Roaring Rapids

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For the Shanghai Disneyland ride, see Roaring Rapids (Disney).
Roaring Rapids
Roaring Rapids at Six Flags Over Texas
Six Flags Magic Mountain
Area Rapids Camp Crossing
Status Operating
Opening date 1981
Six Flags Over Texas
Area Tower
Status Operating
Opening date 1983
Six Flags Great America
Area Mardi Gras
Status Operating
Opening date 1984
Replaced Traffique Jam
General statistics
Manufacturer Intamin
Lift system 1 lift hill
Restraint style Seat Belts
Flash Pass Available at all three parks

Roaring Rapids is a river rapids ride located at Six Flags Magic Mountain in Valencia, California, Six Flags Over Texas in Arlington, Texas[1] and Six Flags Great America in Gurnee, Illinois.

Roaring Rapids at Six Flags Magic Mountain. Many guests claim it is the best water ride at the park.


Six Flags Astroworld and Intamin AG partnered in 1979 to build the world's first river rapids ride in 1980 called Thunder River. The water ride became so popular at Astroworld that Six Flags debuted two new river rapids in 1981 at Six Flags Magic Mountain and at Six Flags Great Adventure, 1983 at Six Flags Over Texas, and 1984 at Six Flags Great America. The version at Six Flags Over Texas features a dual loading station where boats can be loaded at twice the rate of one loading station. The Magic Mountain version doesn't feature a dual loading station but is built to feature one. The Great America version also doesn't feature a dual loading station but features a turning station where the station moves in a circle with the boat where riders can depart and get on. The Six Flags Over Texas and Six Flags Magic Mountain rides operate from spring to the end of Fright Fest in October. The Six Flags Great America ride operates from spring to around Labor Day. The ride is transformed into a Fright Fest maze during October.

Roaring Rapids at Six Flags Over Texas


Once the twelve riders strap themselves into one of the boats, the boat then leaves the station to the artificial river that is shaped like an oval at Over Texas and Magic Mountain. The twelve riders at Great America's version goes through a unique course rather than in an oval. During all three rides, there are different objects that are in the water that disrupt the flow of the river that creates the rapids. Six Flags Over Texas and Six Flags Great America's versions feature waterfalls towards the end as another way to get passengers completely soaked. Once riders go through the full course of the ride, the boat will then reach the lift and be taken back into the station.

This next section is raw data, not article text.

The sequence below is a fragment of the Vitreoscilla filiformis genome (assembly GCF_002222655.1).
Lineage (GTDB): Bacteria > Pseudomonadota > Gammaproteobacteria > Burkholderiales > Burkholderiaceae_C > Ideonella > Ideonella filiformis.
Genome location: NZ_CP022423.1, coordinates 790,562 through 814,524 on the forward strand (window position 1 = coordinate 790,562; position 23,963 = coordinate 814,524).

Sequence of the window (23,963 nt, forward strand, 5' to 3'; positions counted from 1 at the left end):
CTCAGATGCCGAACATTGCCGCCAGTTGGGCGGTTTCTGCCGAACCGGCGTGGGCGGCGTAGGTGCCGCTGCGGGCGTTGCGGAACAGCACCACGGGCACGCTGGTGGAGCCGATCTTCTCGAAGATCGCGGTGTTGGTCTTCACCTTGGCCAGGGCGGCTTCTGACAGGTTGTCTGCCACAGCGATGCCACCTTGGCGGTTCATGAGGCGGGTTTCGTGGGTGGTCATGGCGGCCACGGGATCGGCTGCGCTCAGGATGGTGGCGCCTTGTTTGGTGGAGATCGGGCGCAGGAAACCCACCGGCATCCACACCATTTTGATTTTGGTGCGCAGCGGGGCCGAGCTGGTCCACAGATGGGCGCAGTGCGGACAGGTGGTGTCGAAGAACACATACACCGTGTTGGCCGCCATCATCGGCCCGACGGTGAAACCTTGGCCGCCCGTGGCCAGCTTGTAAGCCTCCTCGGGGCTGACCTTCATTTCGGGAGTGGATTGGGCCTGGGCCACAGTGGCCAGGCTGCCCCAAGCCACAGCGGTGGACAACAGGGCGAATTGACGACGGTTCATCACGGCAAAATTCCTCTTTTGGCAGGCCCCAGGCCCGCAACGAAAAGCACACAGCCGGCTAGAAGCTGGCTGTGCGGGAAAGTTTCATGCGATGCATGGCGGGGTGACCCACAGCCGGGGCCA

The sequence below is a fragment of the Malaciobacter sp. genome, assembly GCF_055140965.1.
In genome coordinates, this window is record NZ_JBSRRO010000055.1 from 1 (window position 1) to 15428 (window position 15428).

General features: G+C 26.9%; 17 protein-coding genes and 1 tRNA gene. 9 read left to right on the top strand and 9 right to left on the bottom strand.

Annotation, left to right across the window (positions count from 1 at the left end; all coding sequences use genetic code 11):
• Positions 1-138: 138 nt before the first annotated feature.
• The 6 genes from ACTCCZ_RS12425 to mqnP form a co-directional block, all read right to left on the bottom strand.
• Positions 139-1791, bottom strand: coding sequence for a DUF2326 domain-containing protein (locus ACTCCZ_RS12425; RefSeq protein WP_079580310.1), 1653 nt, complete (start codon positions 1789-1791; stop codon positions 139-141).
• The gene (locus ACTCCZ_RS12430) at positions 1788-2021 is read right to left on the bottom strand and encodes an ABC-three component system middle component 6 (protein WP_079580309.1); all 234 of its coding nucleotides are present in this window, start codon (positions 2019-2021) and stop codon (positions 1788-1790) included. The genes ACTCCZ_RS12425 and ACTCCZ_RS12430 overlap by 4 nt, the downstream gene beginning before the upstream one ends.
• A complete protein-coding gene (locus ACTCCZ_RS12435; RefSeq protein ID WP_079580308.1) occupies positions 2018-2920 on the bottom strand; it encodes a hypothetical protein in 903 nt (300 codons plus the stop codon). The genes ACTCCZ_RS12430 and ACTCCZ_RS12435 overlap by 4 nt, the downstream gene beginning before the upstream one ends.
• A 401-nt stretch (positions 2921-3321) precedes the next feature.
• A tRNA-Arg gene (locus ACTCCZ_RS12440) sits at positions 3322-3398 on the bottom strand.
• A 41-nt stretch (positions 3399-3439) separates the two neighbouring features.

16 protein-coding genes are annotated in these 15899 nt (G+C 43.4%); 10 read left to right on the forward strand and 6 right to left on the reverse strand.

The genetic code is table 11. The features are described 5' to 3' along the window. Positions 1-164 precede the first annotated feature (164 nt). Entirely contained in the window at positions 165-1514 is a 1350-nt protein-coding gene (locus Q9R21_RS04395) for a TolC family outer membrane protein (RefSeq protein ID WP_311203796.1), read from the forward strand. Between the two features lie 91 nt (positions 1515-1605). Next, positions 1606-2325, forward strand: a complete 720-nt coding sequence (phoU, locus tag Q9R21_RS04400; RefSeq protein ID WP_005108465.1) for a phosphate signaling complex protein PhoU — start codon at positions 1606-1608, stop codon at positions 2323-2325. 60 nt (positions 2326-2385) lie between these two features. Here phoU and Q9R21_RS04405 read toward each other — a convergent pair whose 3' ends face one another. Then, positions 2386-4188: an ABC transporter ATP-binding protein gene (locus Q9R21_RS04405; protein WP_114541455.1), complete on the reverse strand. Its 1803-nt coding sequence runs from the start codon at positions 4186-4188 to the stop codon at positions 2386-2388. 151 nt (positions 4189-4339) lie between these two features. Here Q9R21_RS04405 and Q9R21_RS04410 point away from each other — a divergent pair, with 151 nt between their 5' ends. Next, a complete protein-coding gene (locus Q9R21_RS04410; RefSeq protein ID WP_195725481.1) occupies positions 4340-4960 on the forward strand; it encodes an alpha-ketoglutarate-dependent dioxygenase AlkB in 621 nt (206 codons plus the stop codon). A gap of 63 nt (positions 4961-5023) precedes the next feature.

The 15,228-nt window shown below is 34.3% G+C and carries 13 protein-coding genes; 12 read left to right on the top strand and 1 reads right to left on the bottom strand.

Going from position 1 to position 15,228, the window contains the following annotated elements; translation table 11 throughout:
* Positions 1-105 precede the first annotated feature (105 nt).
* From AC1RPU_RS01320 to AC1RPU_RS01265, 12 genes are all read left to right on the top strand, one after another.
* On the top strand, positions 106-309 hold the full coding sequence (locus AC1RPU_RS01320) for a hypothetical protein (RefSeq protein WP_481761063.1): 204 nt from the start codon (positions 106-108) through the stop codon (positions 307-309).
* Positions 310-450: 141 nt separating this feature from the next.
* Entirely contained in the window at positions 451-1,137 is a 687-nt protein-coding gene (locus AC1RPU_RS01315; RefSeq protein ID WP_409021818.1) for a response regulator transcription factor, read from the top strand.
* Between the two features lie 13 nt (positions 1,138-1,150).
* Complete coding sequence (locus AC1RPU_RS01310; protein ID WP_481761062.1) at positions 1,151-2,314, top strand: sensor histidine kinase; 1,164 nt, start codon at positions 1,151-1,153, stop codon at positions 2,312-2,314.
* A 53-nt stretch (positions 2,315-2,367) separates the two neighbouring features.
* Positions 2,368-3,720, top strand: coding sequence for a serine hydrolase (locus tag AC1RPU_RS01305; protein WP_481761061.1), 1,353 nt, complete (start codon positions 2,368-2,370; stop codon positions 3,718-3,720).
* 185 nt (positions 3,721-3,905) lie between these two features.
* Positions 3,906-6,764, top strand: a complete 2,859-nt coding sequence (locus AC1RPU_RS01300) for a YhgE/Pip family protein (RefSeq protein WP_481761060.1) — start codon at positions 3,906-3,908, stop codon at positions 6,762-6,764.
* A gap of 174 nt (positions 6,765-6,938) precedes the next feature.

On March 21, 1999, a 28-year-old woman died at Six Flags Over Texas, and 10 other guests were injured, when the raft they were on overturned in 2–3 feet of water due to sudden deflation of the air chambers that support the raft. The raft then got caught on an underwater pipe, which provided leverage for the rushing water in the ride to flip the raft over.[2] In a subsequent settlement, Six Flags agreed to pay US$4 million to the victim's family, and the company would join the family in a lawsuit against Canyon Manufacturing Co., the company responsible for parts that were related to the accident.[3]

See also[edit]


  1. ^ "Roaring Rapids". Retrieved May 6, 2012. 
  2. ^ "'Unimaginable' events led to accident, officials say". Corpus Christi Online. April 21, 1999. Retrieved 2006-07-31. 
  3. ^ "Six Flags to pay millions to victim's kin". AP. February 23, 2002. Retrieved 2012-05-06. 

Primary sources[edit]

  • The Coaster Guy, Roaring Rapids full of information and facts of Roaring Rapids